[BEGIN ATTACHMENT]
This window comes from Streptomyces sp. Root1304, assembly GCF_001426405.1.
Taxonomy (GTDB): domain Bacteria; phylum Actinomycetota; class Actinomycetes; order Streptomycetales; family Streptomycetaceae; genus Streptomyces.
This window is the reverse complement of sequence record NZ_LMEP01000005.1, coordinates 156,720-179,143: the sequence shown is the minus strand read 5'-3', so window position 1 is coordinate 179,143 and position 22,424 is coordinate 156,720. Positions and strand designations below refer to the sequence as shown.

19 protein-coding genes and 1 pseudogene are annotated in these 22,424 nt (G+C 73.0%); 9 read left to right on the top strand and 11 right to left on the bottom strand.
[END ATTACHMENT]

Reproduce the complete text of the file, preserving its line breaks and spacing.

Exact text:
This window comes from Streptomyces sp. Root1304, assembly GCF_001426405.1.
Taxonomy (GTDB): domain Bacteria; phylum Actinomycetota; class Actinomycetes; order Streptomycetales; family Streptomycetaceae; genus Streptomyces.
This window is the reverse complement of sequence record NZ_LMEP01000005.1, coordinates 156,720-179,143: the sequence shown is the minus strand read 5'-3', so window position 1 is coordinate 179,143 and position 22,424 is coordinate 156,720. Positions and strand designations below refer to the sequence as shown.

19 protein-coding genes and 1 pseudogene are annotated in these 22,424 nt (G+C 73.0%); 9 read left to right on the top strand and 11 right to left on the bottom strand.